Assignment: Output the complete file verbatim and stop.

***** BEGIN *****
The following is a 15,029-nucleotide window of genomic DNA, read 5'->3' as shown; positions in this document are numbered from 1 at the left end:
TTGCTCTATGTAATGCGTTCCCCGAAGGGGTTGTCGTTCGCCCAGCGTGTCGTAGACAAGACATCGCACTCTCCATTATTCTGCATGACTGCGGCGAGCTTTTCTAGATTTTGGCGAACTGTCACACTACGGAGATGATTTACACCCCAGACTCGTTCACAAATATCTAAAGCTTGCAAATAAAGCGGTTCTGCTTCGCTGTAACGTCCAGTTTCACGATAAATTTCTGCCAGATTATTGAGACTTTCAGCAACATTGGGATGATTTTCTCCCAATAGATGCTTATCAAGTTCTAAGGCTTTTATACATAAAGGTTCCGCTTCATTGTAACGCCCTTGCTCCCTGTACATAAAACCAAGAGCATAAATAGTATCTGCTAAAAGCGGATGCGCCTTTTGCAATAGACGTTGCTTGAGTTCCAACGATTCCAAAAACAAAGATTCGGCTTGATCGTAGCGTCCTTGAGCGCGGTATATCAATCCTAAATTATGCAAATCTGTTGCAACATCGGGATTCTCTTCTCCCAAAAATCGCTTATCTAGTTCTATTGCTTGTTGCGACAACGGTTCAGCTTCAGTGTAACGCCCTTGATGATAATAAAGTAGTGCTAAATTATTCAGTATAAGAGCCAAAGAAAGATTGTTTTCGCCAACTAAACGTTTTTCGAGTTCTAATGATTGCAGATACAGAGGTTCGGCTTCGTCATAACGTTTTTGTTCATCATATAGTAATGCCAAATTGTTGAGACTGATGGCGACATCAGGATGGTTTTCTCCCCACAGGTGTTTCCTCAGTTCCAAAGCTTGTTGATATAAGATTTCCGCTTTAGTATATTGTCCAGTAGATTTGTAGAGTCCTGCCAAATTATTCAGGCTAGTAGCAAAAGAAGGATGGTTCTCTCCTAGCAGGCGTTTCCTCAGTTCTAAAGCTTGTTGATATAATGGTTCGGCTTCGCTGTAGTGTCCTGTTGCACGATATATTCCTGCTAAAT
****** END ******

The following is a 15,029-nucleotide window of genomic DNA, read 5'->3' as shown; positions in this document are numbered from 1 at the left end:
TTGCTCTATGTAATGCGTTCCCCGAAGGGGTTGTCGTTCGCCCAGCGTGTCGTAGACAAGACATCGCACTCTCCATTATTCTGCATGACTGCGGCGAGCTTTTCTAGATTTTGGCGAACTGTCACACTACGGAGATGATTTACACCCCAGACTCGTTCACAAATATCTAAAGCTTGCAAATAAAGCGGTTCTGCTTCGCTGTAACGTCCAGTTTCACGATAAATTTCTGCCAGATTATTGAGACTTTCAGCAACATTGGGATGATTTTCTCCCAATAGATGCTTATCAAGTTCTAAGGCTTTTATACATAAAGGTTCCGCTTCATTGTAACGCCCTTGCTCCCTGTACATAAAACCAAGAGCATAAATAGTATCTGCTAAAAGCGGATGCGCCTTTTGCAATAGACGTTGCTTGAGTTCCAACGATTCCAAAAACAAAGATTCGGCTTGATCGTAGCGTCCTTGAGCGCGGTATATCAATCCTAAATTATGCAAATCTGTTGCAACATCGGGATTCTCTTCTCCCAAAAATCGCTTATCTAGTTCTATTGCTTGTTGCGACAACGGTTCAGCTTCAGTGTAACGCCCTTGATGATAATAAAGTAGTGCTAAATTATTCAGTATAAGAGCCAAAGAAAGATTGTTTTCGCCAACTAAACGTTTTTCGAGTTCTAATGATTGCAGATACAGAGGTTCGGCTTCGTCATAACGTTTTTGTTCATCATATAGTAATGCCAAATTGTTGAGACTGATGGCGACATCAGGATGGTTTTCTCCCCACAGGTGTTTCCTCAGTTCCAAAGCTTGTTGATATAAGATTTCCGCTTTAGTATATTGTCCAGTAGATTTGTAGAGTCCTGCCAAATTATTCAGGCTAGTAGCAAAAGAAGGATGGTTCTCTCCTAGCAGGCGTTTCCTCAGTTCTAAAGCTTGTTGATATAATGGTTCGGCTTCGCTGTAGTGTCCTGTTGCACGATATATTCCTGCTAAAT